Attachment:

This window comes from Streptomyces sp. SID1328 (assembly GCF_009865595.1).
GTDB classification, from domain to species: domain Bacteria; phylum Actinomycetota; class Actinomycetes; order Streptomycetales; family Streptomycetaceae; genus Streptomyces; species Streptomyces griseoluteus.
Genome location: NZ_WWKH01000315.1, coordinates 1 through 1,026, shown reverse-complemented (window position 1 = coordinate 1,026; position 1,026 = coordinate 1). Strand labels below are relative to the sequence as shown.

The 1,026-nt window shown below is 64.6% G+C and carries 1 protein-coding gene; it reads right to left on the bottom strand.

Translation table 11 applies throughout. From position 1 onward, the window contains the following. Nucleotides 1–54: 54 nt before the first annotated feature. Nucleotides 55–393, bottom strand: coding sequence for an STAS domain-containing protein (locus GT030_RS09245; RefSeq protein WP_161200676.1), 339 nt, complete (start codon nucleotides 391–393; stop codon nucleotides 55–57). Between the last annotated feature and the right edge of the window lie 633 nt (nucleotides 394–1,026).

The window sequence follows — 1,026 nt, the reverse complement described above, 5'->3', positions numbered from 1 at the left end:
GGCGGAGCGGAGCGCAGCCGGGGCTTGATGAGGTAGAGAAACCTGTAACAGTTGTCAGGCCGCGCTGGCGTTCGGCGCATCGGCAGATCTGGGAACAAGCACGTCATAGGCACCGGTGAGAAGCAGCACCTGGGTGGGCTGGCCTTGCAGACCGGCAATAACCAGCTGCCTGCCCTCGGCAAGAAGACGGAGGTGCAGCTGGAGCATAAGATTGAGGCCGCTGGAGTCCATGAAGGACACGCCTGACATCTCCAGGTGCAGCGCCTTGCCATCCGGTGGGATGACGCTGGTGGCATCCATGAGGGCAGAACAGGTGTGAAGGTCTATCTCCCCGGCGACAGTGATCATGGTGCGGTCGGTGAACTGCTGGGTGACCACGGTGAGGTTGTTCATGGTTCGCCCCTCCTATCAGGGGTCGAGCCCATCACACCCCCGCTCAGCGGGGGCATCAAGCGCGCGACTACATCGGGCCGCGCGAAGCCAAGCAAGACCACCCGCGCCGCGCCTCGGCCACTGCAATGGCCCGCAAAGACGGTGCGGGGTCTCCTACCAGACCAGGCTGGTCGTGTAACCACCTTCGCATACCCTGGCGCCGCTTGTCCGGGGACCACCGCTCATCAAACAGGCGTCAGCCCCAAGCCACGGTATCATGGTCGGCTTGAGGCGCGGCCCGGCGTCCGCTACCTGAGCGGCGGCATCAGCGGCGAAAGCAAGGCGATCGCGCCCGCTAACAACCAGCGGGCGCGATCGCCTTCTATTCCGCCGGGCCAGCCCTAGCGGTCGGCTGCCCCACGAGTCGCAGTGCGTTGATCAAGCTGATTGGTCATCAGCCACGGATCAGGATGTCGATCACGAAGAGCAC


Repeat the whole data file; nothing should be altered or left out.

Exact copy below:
This window comes from Streptomyces sp. SID1328 (assembly GCF_009865595.1).
GTDB classification, from domain to species: domain Bacteria; phylum Actinomycetota; class Actinomycetes; order Streptomycetales; family Streptomycetaceae; genus Streptomyces; species Streptomyces griseoluteus.
Genome location: NZ_WWKH01000315.1, coordinates 1 through 1,026, shown reverse-complemented (window position 1 = coordinate 1,026; position 1,026 = coordinate 1). Strand labels below are relative to the sequence as shown.

The 1,026-nt window shown below is 64.6% G+C and carries 1 protein-coding gene; it reads right to left on the bottom strand.

Translation table 11 applies throughout. From position 1 onward, the window contains the following. Nucleotides 1–54: 54 nt before the first annotated feature. Nucleotides 55–393, bottom strand: coding sequence for an STAS domain-containing protein (locus GT030_RS09245; RefSeq protein WP_161200676.1), 339 nt, complete (start codon nucleotides 391–393; stop codon nucleotides 55–57). Between the last annotated feature and the right edge of the window lie 633 nt (nucleotides 394–1,026).

The window sequence follows — 1,026 nt, the reverse complement described above, 5'->3', positions numbered from 1 at the left end:
GGCGGAGCGGAGCGCAGCCGGGGCTTGATGAGGTAGAGAAACCTGTAACAGTTGTCAGGCCGCGCTGGCGTTCGGCGCATCGGCAGATCTGGGAACAAGCACGTCATAGGCACCGGTGAGAAGCAGCACCTGGGTGGGCTGGCCTTGCAGACCGGCAATAACCAGCTGCCTGCCCTCGGCAAGAAGACGGAGGTGCAGCTGGAGCATAAGATTGAGGCCGCTGGAGTCCATGAAGGACACGCCTGACATCTCCAGGTGCAGCGCCTTGCCATCCGGTGGGATGACGCTGGTGGCATCCATGAGGGCAGAACAGGTGTGAAGGTCTATCTCCCCGGCGACAGTGATCATGGTGCGGTCGGTGAACTGCTGGGTGACCACGGTGAGGTTGTTCATGGTTCGCCCCTCCTATCAGGGGTCGAGCCCATCACACCCCCGCTCAGCGGGGGCATCAAGCGCGCGACTACATCGGGCCGCGCGAAGCCAAGCAAGACCACCCGCGCCGCGCCTCGGCCACTGCAATGGCCCGCAAAGACGGTGCGGGGTCTCCTACCAGACCAGGCTGGTCGTGTAACCACCTTCGCATACCCTGGCGCCGCTTGTCCGGGGACCACCGCTCATCAAACAGGCGTCAGCCCCAAGCCACGGTATCATGGTCGGCTTGAGGCGCGGCCCGGCGTCCGCTACCTGAGCGGCGGCATCAGCGGCGAAAGCAAGGCGATCGCGCCCGCTAACAACCAGCGGGCGCGATCGCCTTCTATTCCGCCGGGCCAGCCCTAGCGGTCGGCTGCCCCACGAGTCGCAGTGCGTTGATCAAGCTGATTGGTCATCAGCCACGGATCAGGATGTCGATCACGAAGAGCAC